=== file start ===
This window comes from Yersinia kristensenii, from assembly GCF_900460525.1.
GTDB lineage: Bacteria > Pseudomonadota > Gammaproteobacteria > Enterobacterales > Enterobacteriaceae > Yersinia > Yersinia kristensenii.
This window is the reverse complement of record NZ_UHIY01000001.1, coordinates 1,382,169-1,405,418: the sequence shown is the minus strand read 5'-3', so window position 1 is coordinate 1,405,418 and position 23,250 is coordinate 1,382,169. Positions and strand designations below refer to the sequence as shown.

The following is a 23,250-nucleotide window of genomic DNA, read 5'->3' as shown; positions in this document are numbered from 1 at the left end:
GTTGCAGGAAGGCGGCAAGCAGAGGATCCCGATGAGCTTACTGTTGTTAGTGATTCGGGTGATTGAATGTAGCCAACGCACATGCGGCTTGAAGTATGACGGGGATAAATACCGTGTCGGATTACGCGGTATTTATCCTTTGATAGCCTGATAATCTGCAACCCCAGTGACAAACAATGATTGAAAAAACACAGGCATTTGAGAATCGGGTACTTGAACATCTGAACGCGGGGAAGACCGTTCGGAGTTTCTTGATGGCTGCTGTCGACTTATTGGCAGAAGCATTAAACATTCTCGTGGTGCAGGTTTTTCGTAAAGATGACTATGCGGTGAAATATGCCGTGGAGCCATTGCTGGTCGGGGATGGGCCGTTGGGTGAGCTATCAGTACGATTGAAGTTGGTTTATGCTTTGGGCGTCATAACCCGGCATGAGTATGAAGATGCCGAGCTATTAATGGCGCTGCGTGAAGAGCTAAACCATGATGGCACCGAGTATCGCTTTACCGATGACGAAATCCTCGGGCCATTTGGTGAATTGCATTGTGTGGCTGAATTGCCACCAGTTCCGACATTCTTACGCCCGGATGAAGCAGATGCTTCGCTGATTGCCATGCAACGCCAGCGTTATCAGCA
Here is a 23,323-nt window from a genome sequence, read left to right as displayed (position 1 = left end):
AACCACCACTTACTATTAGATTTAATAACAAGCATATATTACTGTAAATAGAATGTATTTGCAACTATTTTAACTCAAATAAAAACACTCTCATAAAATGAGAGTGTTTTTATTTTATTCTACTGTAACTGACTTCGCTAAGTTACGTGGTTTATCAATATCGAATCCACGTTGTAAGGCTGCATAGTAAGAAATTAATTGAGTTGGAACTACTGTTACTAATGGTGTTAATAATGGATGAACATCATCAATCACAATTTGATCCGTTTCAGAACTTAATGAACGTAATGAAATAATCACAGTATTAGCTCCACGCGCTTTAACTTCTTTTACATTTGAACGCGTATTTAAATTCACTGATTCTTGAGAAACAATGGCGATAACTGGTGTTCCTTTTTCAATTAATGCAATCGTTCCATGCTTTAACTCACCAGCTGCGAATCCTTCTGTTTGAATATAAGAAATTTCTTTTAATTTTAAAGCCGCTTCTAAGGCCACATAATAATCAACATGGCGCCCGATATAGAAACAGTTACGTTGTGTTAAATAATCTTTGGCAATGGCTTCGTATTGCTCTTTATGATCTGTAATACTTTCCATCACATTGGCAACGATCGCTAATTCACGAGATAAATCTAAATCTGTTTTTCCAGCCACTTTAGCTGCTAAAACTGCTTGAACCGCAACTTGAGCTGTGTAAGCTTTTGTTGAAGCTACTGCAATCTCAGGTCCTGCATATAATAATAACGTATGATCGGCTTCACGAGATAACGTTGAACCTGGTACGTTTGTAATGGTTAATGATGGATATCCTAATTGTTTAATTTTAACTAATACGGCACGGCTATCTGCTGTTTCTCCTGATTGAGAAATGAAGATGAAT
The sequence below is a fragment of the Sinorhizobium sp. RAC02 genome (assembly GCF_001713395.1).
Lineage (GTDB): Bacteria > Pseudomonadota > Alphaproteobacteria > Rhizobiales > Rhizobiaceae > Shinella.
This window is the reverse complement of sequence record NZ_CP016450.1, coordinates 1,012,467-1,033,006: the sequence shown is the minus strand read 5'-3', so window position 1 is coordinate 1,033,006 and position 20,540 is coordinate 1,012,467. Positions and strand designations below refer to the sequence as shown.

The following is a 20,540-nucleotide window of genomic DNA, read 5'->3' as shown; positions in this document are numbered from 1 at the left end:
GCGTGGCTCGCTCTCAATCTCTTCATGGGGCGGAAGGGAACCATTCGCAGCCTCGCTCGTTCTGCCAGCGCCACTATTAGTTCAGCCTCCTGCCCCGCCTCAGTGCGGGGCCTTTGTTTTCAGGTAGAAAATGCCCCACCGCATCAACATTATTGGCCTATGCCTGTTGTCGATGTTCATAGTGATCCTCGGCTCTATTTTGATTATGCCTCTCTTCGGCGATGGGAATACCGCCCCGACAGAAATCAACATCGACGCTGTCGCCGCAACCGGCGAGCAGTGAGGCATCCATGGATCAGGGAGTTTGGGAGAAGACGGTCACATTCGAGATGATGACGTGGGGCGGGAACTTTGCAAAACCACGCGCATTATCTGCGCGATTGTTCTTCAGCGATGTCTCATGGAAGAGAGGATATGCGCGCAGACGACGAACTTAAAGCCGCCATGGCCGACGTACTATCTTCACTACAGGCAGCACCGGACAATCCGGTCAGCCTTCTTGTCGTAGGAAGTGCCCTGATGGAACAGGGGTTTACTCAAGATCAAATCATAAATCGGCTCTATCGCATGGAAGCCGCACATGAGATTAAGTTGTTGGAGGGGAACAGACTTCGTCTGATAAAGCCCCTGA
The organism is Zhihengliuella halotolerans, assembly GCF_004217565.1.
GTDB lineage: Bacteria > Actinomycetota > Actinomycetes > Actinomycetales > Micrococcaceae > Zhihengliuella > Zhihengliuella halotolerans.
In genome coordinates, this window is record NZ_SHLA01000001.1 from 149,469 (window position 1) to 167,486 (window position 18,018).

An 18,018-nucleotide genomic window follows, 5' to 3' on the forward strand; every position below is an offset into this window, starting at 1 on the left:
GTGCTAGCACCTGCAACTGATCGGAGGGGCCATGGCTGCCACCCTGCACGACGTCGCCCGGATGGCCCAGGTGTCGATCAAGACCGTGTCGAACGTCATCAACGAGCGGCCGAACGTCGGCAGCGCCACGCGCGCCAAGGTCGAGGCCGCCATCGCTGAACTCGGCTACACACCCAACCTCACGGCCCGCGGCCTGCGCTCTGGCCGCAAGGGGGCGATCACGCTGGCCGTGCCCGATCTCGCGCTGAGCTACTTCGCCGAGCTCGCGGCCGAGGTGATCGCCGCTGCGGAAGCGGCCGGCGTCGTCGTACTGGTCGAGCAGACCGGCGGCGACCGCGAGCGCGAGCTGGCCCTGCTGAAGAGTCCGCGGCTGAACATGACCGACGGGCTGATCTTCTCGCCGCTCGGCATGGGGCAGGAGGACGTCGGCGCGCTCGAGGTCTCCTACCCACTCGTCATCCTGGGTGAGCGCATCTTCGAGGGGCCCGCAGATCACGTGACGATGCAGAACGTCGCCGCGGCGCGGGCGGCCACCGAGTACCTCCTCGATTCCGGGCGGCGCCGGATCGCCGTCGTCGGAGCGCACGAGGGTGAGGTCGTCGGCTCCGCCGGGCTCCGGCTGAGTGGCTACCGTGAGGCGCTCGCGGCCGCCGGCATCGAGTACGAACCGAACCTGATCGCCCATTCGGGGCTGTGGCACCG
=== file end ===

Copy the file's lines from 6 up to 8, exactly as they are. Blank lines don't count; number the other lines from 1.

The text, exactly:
Here is a 23,323-nt window from a genome sequence, read left to right as displayed (position 1 = left end):
AACCACCACTTACTATTAGATTTAATAACAAGCATATATTACTGTAAATAGAATGTATTTGCAACTATTTTAACTCAAATAAAAACACTCTCATAAAATGAGAGTGTTTTTATTTTATTCTACTGTAACTGACTTCGCTAAGTTACGTGGTTTATCAATATCGAATCCACGTTGTAAGGCTGCATAGTAAGAAATTAATTGAGTTGGAACTACTGTTACTAATGGTGTTAATAATGGATGAACATCATCAATCACAATTTGATCCGTTTCAGAACTTAATGAACGTAATGAAATAATCACAGTATTAGCTCCACGCGCTTTAACTTCTTTTACATTTGAACGCGTATTTAAATTCACTGATTCTTGAGAAACAATGGCGATAACTGGTGTTCCTTTTTCAATTAATGCAATCGTTCCATGCTTTAACTCACCAGCTGCGAATCCTTCTGTTTGAATATAAGAAATTTCTTTTAATTTTAAAGCCGCTTCTAAGGCCACATAATAATCAACATGGCGCCCGATATAGAAACAGTTACGTTGTGTTAAATAATCTTTGGCAATGGCTTCGTATTGCTCTTTATGATCTGTAATACTTTCCATCACATTGGCAACGATCGCTAATTCACGAGATAAATCTAAATCTGTTTTTCCAGCCACTTTAGCTGCTAAAACTGCTTGAACCGCAACTTGAGCTGTGTAAGCTTTTGTTGAAGCTACTGCAATCTCAGGTCCTGCATATAATAATAACGTATGATCGGCTTCACGAGATAACGTTGAACCTGGTACGTTTGTAATGGTTAATGATGGATATCCTAATTGTTTAATTTTAACTAATACGGCACGGCTATCTGCTGTTTCTCCTGATTGAGAAATGAAGATGAAT
The sequence below is a fragment of the Sinorhizobium sp. RAC02 genome (assembly GCF_001713395.1).